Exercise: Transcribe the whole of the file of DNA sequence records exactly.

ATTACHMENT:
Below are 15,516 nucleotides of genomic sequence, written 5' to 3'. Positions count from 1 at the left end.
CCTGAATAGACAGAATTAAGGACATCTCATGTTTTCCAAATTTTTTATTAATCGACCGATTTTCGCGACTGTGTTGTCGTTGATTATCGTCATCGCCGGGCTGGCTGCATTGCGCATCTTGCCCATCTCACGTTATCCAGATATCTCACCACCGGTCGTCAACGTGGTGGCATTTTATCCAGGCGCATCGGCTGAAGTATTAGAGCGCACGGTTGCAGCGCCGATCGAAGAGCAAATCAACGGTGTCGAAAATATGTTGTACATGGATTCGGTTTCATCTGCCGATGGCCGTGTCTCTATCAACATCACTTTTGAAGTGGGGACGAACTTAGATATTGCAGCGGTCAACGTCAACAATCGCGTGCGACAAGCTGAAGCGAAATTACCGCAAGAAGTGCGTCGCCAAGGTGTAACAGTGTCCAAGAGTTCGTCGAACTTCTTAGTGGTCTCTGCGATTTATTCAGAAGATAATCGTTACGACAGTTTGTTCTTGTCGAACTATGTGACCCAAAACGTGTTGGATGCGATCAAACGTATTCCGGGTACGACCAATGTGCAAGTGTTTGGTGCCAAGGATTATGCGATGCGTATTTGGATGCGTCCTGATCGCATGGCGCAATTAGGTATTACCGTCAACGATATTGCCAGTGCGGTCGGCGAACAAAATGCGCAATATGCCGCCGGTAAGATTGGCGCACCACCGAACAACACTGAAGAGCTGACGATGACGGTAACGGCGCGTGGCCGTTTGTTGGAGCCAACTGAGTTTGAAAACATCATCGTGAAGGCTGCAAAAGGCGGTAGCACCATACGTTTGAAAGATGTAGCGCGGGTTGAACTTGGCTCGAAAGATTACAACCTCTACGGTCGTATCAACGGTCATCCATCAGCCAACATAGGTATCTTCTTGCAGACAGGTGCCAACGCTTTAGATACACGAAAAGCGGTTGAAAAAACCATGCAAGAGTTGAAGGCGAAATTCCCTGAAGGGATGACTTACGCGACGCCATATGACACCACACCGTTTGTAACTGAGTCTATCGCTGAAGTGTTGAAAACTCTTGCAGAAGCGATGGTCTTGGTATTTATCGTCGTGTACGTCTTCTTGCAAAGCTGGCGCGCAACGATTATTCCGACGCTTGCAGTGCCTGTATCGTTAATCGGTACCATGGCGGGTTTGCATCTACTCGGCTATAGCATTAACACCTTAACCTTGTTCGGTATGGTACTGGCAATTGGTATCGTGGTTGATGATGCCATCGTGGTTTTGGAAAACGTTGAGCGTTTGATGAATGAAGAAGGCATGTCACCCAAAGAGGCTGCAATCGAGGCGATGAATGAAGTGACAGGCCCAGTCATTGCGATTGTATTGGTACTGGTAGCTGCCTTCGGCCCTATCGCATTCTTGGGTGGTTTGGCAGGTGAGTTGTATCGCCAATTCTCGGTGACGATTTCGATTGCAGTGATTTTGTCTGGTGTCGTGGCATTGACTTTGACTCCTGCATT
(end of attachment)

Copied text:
Below are 15,516 nucleotides of genomic sequence, written 5' to 3'. Positions count from 1 at the left end.
CCTGAATAGACAGAATTAAGGACATCTCATGTTTTCCAAATTTTTTATTAATCGACCGATTTTCGCGACTGTGTTGTCGTTGATTATCGTCATCGCCGGGCTGGCTGCATTGCGCATCTTGCCCATCTCACGTTATCCAGATATCTCACCACCGGTCGTCAACGTGGTGGCATTTTATCCAGGCGCATCGGCTGAAGTATTAGAGCGCACGGTTGCAGCGCCGATCGAAGAGCAAATCAACGGTGTCGAAAATATGTTGTACATGGATTCGGTTTCATCTGCCGATGGCCGTGTCTCTATCAACATCACTTTTGAAGTGGGGACGAACTTAGATATTGCAGCGGTCAACGTCAACAATCGCGTGCGACAAGCTGAAGCGAAATTACCGCAAGAAGTGCGTCGCCAAGGTGTAACAGTGTCCAAGAGTTCGTCGAACTTCTTAGTGGTCTCTGCGATTTATTCAGAAGATAATCGTTACGACAGTTTGTTCTTGTCGAACTATGTGACCCAAAACGTGTTGGATGCGATCAAACGTATTCCGGGTACGACCAATGTGCAAGTGTTTGGTGCCAAGGATTATGCGATGCGTATTTGGATGCGTCCTGATCGCATGGCGCAATTAGGTATTACCGTCAACGATATTGCCAGTGCGGTCGGCGAACAAAATGCGCAATATGCCGCCGGTAAGATTGGCGCACCACCGAACAACACTGAAGAGCTGACGATGACGGTAACGGCGCGTGGCCGTTTGTTGGAGCCAACTGAGTTTGAAAACATCATCGTGAAGGCTGCAAAAGGCGGTAGCACCATACGTTTGAAAGATGTAGCGCGGGTTGAACTTGGCTCGAAAGATTACAACCTCTACGGTCGTATCAACGGTCATCCATCAGCCAACATAGGTATCTTCTTGCAGACAGGTGCCAACGCTTTAGATACACGAAAAGCGGTTGAAAAAACCATGCAAGAGTTGAAGGCGAAATTCCCTGAAGGGATGACTTACGCGACGCCATATGACACCACACCGTTTGTAACTGAGTCTATCGCTGAAGTGTTGAAAACTCTTGCAGAAGCGATGGTCTTGGTATTTATCGTCGTGTACGTCTTCTTGCAAAGCTGGCGCGCAACGATTATTCCGACGCTTGCAGTGCCTGTATCGTTAATCGGTACCATGGCGGGTTTGCATCTACTCGGCTATAGCATTAACACCTTAACCTTGTTCGGTATGGTACTGGCAATTGGTATCGTGGTTGATGATGCCATCGTGGTTTTGGAAAACGTTGAGCGTTTGATGAATGAAGAAGGCATGTCACCCAAAGAGGCTGCAATCGAGGCGATGAATGAAGTGACAGGCCCAGTCATTGCGATTGTATTGGTACTGGTAGCTGCCTTCGGCCCTATCGCATTCTTGGGTGGTTTGGCAGGTGAGTTGTATCGCCAATTCTCGGTGACGATTTCGATTGCAGTGATTTTGTCTGGTGTCGTGGCATTGACTTTGACTCCTGCATT